"Through My Lenses"
Mohd Naim bin Rahim / 0818189Assignment 1: Pediatric OptometryDiscuss about the factors that should be considered before prescribing a correction on astigmatic patient (pediatric)It is known several decades that infants have a very high incidence of astigmatism. It is also known that this astigmatism decrease in degree and in incidence with increasing age. Infants show ten times more incidence compared with school age children and considerably greater degrees of clinically significant astigmatism than older cohorts, according to Mohindra et al.Before prescribing correction on astigmatic children, several factors should be considered. These factors are age, acuity and degree of astigmatic power. 1) AGEA child with significant astigmatism needs correction, but the correction depends on age. It is well known that astigmatism in infants is prevalent and it decrease with age. It has also been shown that meridional amblyopia does not occur until about 2 years of age. So, no need to correct astigmatism until the children approaching 2 years.2) STABILITYStability is also important in determining the appropriate time for prescribing correction. For example, in examining a child at 9 months, finding is one eye plano/-4.00D x 90. When refraction is done 3 months later, it shows same correction. Another follow-up at 15 months reveals the exact same -4.00D x 90. This is a cylinder that not changing and correction should be given. In other example, if this child comes to the first visit demonstrating -4.00 x 90 cylinder, 3 months later, refraction show -2.00 x 90 and 3 months after shows -2.00 x 90. So, continue to watch this child until the astigmatism becomes stable and then consider prescribing, if necessary.3) ACUITYAnother factor to consider is visual acuity; both uncorrected acuity and best corrected acuity. If as monitor the patient, the best corrected acuity is decreasing, consider prescribing lenses for toddler patient. Consider delay the spectacle correction if the best corrected acuity remains the same.4) DEGREEIf infants comes with significant astigmatism (>3.00D), certainly consider prescribing corrective lenses.ReferenceRobert H.Duckman, 2006, Visual Development, Diagnosis and Treatment of the Peadiatric Patient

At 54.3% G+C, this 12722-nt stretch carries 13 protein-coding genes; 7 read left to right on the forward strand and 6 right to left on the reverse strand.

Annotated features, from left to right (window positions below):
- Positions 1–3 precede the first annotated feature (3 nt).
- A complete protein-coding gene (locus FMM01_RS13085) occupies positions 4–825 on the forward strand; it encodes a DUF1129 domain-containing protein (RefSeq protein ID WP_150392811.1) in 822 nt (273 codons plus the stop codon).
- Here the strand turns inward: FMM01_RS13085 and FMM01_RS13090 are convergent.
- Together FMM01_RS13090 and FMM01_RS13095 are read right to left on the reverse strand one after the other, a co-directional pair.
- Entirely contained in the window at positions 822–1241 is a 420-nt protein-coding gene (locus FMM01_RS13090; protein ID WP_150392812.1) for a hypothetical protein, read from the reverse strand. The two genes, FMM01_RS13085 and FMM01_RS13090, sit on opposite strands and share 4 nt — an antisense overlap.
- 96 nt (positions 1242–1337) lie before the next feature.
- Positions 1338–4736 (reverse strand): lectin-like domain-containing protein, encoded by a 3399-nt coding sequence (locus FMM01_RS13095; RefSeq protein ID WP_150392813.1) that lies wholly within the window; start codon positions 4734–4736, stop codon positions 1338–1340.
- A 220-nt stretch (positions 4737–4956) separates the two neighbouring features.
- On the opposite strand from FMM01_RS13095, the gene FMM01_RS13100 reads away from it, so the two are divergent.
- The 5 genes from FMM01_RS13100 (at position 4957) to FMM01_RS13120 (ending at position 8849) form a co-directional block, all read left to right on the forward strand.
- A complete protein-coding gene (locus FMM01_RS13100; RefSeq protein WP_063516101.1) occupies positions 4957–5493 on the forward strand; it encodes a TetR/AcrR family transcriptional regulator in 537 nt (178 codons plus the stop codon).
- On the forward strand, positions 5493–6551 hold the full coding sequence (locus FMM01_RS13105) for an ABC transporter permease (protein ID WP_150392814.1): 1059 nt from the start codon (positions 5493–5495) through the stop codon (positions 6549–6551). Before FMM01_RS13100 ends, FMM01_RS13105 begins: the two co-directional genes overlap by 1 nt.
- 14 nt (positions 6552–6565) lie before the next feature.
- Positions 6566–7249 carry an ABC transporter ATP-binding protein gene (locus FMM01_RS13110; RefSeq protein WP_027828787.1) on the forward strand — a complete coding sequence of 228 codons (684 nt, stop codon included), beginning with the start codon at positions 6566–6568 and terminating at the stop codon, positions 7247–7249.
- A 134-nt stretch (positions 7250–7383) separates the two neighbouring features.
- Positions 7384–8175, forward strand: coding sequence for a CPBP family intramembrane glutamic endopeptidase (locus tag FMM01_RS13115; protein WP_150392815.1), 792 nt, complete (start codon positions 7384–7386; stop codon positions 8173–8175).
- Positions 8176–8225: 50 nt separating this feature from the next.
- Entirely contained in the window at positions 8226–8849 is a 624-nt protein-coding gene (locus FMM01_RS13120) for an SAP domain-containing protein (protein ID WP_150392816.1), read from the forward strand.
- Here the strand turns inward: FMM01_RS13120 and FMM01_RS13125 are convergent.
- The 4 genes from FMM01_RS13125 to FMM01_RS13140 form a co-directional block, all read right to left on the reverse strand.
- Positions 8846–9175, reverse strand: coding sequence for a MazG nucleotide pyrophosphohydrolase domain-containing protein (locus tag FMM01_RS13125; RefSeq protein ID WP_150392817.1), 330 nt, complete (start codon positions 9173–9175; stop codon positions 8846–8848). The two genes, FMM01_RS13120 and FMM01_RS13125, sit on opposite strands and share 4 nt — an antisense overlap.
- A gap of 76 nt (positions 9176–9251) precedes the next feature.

Discuss about the factors that should be considered before prescribing a correction on astigmatic patient (pediatric). The factors to consider before prescribing a correction are age, acuity, degree and stability. It has been observed and known for several decades that infants have a very high incidence of astigmatism. It is also known that this astigmatism decrease in degree and in incidence with increasing age. The degree of astigmatism begins to decrease in the second year, and the incidence declines during the third year. It has also been shown that meridional amblyopia does not occur until about 2 years of age. Therefore, no need to correct astigmatism until the child is approaching 2 years of age. After 2 years and above, it become essential and important to correct astigmatism. Another factor to consider is visual acuity. If as monitor the patient, the best corrected visual acuity is decreasing, consider prescribing lenses for the toddler patient. If the best corrected acuity remain the same, consider delaying spectacle correction. In term of degree, if an infant comes in with significant astigmatism (>3.00D), certainly consider prescribing corrective lenses. However, before giving the prescription, monitor the child carefully and often. For instance, in examining a child at 9 months, findings are UO plano/-4.00DCx90. Recheck the refractive error 3 moths later and find the same correction. Another follow-up at 15 months reveal the exact same -4.00DCx90. This is a cylinder that is not changing and correction should be given. Besides, the astigmatism can be monitored and evaluated every 3 months until stability is reached or the refractive error is no longer present. When the astigmatic error stabilizes, if correction is needed, full correction or mild under correction of 0.5D is advised. This must be considered within the context of the cylinder axis. Slight under correction for –x180 and –x90 cylinder is appropriate. Oblique cylinder should be corrected fully, however.